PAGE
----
During the discussion before the vote, Dr. Casi Wyatt, an infectious disease specialist in Boise, reminded the committee that prioritizing vaccinations for younger essential workers along with the vulnerable elderly would help put a dent in some of the “super-spreaders of the virus.”

“It’s really important to keep in mind the epidemiology reasons that we do vaccines,” Wyatt said. “The first is to protect the individual, but it is also to protect the society. We should not just focus on the vulnerable people, the ones who are more risk to get hospitalized, because they’re getting it from somewhere.”

Elizabeth Wakeman, a philosophy professor at College of Idaho and a member of the West Valley Medical Center’s ethics committee, told the Idaho Statesman in late December she couldn’t speak for the reasons why her fellow vaccine committee members voted to prioritize each group. For her part, she tried to weigh decisions based more on slowing the spread of the virus.

“The very idea that we have to decide whether firefighters get it before or after teachers. You know that that’s not the world we want to live in,” Wakeman said. “I encouraged them to think in terms of controlling the pandemic and not in terms of the value of people.”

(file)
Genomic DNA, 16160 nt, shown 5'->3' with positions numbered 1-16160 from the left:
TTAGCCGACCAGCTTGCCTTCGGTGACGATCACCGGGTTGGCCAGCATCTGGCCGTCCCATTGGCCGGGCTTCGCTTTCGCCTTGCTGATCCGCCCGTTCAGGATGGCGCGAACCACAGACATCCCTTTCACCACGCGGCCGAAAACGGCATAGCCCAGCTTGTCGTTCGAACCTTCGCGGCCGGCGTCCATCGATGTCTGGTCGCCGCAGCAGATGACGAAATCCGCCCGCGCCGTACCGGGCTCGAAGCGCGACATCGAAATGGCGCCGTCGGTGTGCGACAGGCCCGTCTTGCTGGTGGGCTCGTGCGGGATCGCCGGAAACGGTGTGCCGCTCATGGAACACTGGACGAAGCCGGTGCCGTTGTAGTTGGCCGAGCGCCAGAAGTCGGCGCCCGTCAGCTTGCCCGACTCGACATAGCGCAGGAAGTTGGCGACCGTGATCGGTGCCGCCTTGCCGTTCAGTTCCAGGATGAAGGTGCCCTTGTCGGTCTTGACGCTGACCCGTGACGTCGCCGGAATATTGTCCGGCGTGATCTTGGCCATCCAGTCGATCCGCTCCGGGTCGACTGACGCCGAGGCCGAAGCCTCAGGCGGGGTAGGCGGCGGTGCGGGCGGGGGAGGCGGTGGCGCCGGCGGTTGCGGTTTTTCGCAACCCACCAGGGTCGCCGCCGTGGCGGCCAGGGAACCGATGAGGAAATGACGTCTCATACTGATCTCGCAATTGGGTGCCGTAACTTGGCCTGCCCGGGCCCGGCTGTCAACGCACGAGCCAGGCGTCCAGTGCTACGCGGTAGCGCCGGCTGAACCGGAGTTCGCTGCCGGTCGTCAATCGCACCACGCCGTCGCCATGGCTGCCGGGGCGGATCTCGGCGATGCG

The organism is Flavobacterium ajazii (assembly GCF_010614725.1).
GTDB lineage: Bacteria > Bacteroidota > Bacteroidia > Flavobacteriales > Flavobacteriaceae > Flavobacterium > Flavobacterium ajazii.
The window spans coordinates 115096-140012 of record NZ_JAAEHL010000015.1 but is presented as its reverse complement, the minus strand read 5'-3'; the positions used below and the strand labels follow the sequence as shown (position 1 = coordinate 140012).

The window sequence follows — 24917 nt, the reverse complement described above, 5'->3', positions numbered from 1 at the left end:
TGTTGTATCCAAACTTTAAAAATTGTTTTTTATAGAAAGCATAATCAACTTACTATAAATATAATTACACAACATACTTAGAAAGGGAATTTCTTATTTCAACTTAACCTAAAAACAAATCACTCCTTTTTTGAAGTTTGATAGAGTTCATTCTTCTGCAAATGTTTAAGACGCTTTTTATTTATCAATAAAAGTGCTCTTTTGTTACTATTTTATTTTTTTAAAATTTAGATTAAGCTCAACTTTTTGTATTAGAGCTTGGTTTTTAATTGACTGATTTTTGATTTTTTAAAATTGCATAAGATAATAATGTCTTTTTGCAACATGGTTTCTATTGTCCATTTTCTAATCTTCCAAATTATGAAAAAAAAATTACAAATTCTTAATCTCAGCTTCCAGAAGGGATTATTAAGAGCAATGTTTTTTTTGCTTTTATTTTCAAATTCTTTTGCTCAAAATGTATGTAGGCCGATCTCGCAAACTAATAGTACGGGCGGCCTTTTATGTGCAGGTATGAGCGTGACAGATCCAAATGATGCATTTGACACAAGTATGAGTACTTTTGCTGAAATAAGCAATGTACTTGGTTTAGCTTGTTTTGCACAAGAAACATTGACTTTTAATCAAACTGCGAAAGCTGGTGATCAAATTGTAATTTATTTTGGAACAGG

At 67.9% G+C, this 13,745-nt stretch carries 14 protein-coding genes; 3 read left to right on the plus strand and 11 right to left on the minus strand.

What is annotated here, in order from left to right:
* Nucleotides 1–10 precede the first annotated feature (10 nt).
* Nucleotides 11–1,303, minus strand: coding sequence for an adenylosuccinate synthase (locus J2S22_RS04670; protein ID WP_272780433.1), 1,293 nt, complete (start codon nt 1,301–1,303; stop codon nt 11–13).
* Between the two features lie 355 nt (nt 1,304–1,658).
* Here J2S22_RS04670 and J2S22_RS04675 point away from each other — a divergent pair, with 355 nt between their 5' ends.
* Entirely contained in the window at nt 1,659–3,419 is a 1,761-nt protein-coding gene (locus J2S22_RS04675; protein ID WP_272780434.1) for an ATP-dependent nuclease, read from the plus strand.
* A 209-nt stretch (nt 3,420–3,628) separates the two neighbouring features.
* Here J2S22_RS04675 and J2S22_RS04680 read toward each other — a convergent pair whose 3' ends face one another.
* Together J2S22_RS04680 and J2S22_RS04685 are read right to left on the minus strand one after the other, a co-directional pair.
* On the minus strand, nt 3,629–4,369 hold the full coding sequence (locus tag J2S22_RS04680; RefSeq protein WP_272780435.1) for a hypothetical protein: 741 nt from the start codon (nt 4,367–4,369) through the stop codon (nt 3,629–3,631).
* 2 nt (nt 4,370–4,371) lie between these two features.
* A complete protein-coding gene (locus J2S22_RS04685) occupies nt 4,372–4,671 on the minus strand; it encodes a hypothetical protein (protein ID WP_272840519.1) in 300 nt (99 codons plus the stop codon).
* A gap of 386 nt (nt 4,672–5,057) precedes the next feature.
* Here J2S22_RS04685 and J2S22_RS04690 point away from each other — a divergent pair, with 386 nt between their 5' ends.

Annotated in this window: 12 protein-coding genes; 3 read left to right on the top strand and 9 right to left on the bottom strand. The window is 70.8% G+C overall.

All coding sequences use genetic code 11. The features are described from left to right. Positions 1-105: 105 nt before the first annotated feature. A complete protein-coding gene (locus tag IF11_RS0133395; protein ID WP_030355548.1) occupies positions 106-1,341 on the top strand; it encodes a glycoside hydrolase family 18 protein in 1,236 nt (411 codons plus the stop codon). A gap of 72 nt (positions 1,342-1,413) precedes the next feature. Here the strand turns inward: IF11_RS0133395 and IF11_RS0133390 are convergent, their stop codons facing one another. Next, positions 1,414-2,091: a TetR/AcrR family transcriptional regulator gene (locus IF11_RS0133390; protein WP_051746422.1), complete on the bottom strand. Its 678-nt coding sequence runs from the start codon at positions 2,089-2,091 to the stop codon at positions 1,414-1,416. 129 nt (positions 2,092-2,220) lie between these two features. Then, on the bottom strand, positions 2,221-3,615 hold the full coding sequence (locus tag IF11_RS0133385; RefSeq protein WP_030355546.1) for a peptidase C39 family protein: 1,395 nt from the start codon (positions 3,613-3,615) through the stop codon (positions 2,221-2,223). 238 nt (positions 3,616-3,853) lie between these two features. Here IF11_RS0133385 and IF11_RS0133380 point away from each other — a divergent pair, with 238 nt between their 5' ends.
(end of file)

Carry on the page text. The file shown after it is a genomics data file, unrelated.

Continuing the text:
Why have so many food processing workers contracted COVID-19?

It became clear early on in the pandemic that food processing and meatpacking plants across the country had become deadly incubators for the coronavirus. Melissa Perry, a professor and chairwoman of the Department of Environmental and Occupational Health at George Washington University, studies the meat processing industry. She said meatpacking plants, in particular, were such a major source of transmission in several states in the early months of the pandemic because of the often-crowded working conditions.

Meatpacking plants and other facilities like them have implemented varying levels of safety measures in the last several months. Employers issue masks, have advanced cleaning protocols and keep workers from congregating together for meals.

“But what they haven’t done is they haven’t slowed the line down and spaced workers further apart on the line, so that’s going to be a continuous source of transmission,” Perry said. “That’s just kind of the the basics, or the nuts and bolts of how the virus is being transmitted meatpacking plants. And that hasn’t changed at all.”

The Idaho Statesman began tracking COVID-19 outbreaks in Idaho’s agricultural sector in August, relying on a combination of data gleaned from public records requests to health districts and tips submitted by readers. There have been more than 900 coronavirus cases tied to employees of roughly 30 Idaho agribusinesses. This list is likely incomplete, as each public health district reports outbreaks differently, and some like South Central Public Health District in the Magic Valley were unable to identify employers or quickly identify workplace outbreaks due to high case loads in October and November.